Fall Survey Results

Fall Survey Results

Each quarter SWPP surveys the workforce planning community on critical workforce planning topics.  Over 170 call center professionals representing a wide variety of industries participated and provided insight into this quarter’s survey on the use of skill-based routing and scheduling.

Survey Participants

Forty-one percent of the respondents in this survey work in centers with over 500 agents.  The rest are representative of a wide variety of sizes from under 50 up to 500 agents.  The insurance and financial industries drew the largest number of participants, but all other industries are also well represented.

Maximum Skills per Agent

Respondents were asked the maximum number of skills that can be assigned to an agent at one time.  Over half (52%) indicated that an agent can have more than 8 skills at once with another 32% assigning 4 to 8 skills.  Only 2% of centers responding assign only 1 skill per agent at a time.

Utilization of Multi-Skilled Agents

When asked if multiple skills can put calls in queue for an agent at the same time, the numbers shifted significantly.  Twenty-four percent indicated that even through the agents may have more than one skill, the calls in their queue can only be from one skill at a time with about one-third allowing more than 8 types of calls to be in the queue for an agent.  This suggests that while agents may know how to do multiple things, they are not always asked to exercise all the skills all of the time.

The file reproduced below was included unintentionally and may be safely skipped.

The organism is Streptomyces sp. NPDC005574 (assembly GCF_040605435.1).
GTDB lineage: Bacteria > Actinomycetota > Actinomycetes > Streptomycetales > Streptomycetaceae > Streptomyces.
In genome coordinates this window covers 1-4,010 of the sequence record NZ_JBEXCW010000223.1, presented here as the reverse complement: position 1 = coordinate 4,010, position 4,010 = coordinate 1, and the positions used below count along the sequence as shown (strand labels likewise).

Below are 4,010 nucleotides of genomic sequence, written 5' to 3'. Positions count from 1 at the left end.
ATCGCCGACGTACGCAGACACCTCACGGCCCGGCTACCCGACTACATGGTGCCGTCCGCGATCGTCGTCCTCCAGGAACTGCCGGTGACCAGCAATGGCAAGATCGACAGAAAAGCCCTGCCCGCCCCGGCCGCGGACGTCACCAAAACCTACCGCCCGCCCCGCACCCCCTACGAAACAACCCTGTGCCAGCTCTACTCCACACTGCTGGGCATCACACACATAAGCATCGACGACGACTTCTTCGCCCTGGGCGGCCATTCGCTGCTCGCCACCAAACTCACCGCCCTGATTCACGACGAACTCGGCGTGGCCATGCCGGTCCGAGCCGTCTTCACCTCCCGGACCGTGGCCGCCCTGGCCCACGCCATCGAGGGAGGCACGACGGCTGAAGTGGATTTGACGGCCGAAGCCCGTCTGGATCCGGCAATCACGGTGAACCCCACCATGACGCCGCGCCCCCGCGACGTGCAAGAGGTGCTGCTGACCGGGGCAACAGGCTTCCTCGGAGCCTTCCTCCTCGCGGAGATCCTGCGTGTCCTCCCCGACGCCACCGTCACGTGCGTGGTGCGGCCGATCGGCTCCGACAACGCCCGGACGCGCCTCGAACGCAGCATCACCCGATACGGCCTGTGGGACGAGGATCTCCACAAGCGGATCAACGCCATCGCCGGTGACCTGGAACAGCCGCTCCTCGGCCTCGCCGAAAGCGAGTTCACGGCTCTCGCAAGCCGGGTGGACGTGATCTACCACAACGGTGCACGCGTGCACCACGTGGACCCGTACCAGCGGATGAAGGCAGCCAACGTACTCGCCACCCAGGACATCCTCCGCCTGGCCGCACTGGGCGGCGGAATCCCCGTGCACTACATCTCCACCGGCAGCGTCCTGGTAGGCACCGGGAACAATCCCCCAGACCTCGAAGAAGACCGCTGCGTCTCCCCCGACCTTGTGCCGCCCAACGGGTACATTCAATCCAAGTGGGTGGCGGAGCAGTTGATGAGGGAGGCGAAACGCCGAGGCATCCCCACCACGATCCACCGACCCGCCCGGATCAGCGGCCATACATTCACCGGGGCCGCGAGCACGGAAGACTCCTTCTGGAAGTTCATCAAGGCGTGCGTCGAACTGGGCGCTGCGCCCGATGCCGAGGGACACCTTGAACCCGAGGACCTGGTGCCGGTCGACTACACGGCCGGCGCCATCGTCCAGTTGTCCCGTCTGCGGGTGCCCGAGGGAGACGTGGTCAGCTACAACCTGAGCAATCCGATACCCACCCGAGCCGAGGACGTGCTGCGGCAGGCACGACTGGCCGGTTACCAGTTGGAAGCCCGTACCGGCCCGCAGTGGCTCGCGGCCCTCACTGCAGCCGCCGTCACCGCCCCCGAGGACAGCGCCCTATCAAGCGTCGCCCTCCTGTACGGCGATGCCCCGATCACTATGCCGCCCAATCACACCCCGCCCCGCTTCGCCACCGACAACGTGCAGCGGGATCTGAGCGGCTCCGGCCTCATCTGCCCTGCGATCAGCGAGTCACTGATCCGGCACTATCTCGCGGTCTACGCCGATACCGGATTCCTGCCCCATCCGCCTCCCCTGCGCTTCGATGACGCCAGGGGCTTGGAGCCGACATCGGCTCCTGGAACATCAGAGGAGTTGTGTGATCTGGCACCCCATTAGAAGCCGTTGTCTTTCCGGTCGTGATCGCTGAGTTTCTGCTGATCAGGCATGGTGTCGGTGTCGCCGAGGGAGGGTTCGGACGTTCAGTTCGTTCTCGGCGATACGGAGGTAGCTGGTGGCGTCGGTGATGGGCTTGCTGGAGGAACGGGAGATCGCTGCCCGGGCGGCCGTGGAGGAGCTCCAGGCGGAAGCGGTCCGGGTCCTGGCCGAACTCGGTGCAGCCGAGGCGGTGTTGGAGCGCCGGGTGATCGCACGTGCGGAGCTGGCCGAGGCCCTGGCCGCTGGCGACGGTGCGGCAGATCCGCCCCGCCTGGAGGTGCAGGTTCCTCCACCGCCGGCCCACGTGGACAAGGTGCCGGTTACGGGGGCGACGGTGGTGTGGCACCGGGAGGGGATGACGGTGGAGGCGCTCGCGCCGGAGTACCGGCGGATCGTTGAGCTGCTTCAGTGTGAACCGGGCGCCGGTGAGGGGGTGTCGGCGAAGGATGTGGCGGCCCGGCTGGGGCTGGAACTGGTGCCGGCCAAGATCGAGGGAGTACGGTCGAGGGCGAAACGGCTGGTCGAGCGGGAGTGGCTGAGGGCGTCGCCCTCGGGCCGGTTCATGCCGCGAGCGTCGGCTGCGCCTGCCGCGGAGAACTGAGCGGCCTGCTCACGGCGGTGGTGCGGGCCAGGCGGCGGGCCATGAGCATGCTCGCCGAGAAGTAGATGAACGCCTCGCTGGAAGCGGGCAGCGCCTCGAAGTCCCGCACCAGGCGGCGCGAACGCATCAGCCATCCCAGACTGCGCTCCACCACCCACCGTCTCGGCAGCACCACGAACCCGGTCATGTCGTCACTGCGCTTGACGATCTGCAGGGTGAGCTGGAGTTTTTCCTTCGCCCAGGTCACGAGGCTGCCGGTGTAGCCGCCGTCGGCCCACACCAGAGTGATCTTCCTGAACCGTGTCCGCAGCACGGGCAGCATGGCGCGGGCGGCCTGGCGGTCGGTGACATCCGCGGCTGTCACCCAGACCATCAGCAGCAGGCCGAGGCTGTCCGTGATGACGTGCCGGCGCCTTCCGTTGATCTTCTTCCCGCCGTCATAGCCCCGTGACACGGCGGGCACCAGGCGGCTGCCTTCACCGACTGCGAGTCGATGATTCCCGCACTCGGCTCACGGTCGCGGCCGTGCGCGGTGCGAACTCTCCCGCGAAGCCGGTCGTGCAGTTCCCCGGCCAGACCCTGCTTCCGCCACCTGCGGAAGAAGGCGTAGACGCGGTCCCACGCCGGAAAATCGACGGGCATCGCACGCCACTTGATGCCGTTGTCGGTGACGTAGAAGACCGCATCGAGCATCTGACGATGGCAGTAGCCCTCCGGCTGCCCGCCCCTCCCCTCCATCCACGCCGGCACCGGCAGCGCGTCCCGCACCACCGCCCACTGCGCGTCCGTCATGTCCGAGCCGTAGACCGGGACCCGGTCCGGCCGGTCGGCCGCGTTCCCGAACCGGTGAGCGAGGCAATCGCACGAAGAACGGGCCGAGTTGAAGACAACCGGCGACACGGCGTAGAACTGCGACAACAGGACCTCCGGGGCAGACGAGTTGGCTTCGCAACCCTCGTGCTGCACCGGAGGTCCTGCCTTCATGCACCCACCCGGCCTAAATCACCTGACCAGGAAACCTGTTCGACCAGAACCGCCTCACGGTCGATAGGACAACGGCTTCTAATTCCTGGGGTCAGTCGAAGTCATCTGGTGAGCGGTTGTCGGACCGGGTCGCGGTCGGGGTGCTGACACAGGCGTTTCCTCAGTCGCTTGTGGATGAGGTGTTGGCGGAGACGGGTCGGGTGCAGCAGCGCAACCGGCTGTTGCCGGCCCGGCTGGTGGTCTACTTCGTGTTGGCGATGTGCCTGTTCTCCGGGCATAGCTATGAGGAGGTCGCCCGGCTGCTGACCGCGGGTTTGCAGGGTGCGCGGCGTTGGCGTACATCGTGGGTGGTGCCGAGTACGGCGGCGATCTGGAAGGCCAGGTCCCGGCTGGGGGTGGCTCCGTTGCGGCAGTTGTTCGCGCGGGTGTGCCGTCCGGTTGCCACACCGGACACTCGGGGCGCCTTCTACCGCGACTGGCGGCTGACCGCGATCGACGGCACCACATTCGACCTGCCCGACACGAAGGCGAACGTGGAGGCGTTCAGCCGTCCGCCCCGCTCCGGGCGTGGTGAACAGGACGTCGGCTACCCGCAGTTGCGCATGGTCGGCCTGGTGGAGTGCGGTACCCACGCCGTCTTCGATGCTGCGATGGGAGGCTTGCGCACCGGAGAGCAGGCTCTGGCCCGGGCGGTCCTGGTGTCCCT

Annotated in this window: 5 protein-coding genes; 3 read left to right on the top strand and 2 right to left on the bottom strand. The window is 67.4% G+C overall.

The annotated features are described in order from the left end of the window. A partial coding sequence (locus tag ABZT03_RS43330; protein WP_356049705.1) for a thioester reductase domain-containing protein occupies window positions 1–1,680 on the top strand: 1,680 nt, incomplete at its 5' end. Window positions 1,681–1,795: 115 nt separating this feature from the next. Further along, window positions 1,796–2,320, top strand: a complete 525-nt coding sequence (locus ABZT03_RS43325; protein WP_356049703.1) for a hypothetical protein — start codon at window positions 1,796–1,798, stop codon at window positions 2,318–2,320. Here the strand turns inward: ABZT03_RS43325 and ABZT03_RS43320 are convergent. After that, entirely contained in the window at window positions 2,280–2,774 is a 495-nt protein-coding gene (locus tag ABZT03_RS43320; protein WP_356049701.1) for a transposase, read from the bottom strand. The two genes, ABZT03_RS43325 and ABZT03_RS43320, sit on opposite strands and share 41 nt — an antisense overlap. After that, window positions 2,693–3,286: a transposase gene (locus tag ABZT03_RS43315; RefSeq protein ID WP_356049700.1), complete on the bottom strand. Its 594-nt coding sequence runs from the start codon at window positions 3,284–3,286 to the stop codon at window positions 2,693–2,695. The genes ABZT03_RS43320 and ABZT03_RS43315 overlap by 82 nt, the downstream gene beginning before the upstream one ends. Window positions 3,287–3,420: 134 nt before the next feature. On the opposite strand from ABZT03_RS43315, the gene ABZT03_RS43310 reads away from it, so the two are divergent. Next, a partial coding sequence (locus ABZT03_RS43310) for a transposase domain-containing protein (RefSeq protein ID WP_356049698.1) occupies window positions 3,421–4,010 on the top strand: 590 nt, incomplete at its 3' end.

Levels of Skill

When asked if agents are assigned varying levels of skill to handle each type of call, three-quarters of the respondents indicated that they do assign levels (such as high, medium, low).  About half limit the division to no more than three levels, but 15% reported using more than 10 levels with the others in-between.  A high level of detail can be difficult to manage as agents learn and develop with new trainees coming in to the teams.  Many centers find that keeping the database of skills current is challenging and that limiting the number of skill levels can provide sufficient differentiation to make a meaningful difference in the call routing without being overly complicated.

Use of Call Priorities